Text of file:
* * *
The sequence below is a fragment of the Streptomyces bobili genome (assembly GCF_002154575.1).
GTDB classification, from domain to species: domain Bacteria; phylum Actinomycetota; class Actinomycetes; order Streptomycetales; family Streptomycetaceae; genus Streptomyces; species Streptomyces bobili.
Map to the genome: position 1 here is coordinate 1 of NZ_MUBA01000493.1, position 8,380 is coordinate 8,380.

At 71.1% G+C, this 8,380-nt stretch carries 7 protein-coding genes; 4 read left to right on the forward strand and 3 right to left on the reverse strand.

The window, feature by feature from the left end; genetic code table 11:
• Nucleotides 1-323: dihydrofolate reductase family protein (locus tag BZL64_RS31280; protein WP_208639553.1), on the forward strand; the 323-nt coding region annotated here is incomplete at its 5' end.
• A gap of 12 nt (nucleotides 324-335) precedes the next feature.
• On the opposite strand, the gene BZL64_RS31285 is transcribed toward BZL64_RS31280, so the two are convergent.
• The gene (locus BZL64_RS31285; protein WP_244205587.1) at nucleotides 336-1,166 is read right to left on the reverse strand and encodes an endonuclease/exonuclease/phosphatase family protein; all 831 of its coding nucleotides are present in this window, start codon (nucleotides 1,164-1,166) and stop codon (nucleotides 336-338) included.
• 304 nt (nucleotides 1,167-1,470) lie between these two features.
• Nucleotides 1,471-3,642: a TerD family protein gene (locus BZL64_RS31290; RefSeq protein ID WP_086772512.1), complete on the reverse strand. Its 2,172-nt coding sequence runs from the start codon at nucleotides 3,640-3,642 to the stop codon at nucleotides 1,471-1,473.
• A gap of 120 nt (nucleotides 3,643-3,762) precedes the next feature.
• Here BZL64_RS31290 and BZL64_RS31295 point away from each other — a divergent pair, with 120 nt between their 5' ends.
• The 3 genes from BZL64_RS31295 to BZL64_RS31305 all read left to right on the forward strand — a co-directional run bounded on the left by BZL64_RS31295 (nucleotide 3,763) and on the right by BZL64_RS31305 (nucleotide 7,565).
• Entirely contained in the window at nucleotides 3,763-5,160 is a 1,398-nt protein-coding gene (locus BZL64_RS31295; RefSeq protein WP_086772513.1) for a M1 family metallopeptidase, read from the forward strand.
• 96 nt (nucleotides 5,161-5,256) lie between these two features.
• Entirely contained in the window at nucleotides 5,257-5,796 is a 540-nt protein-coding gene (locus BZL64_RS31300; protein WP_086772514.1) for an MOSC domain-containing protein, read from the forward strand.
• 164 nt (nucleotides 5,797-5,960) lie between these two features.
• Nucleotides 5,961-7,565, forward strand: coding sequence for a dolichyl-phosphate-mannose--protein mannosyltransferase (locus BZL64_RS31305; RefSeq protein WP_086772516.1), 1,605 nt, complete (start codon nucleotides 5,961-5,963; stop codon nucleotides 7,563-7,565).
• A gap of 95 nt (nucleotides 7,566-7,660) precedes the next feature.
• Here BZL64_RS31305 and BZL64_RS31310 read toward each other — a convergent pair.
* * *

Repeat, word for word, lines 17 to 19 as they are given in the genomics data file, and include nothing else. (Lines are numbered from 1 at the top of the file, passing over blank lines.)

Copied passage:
• Entirely contained in the window at nucleotides 5,257-5,796 is a 540-nt protein-coding gene (locus BZL64_RS31300; protein WP_086772514.1) for an MOSC domain-containing protein, read from the forward strand.
• 164 nt (nucleotides 5,797-5,960) lie between these two features.
• Nucleotides 5,961-7,565, forward strand: coding sequence for a dolichyl-phosphate-mannose--protein mannosyltransferase (locus BZL64_RS31305; RefSeq protein WP_086772516.1), 1,605 nt, complete (start codon nucleotides 5,961-5,963; stop codon nucleotides 7,563-7,565).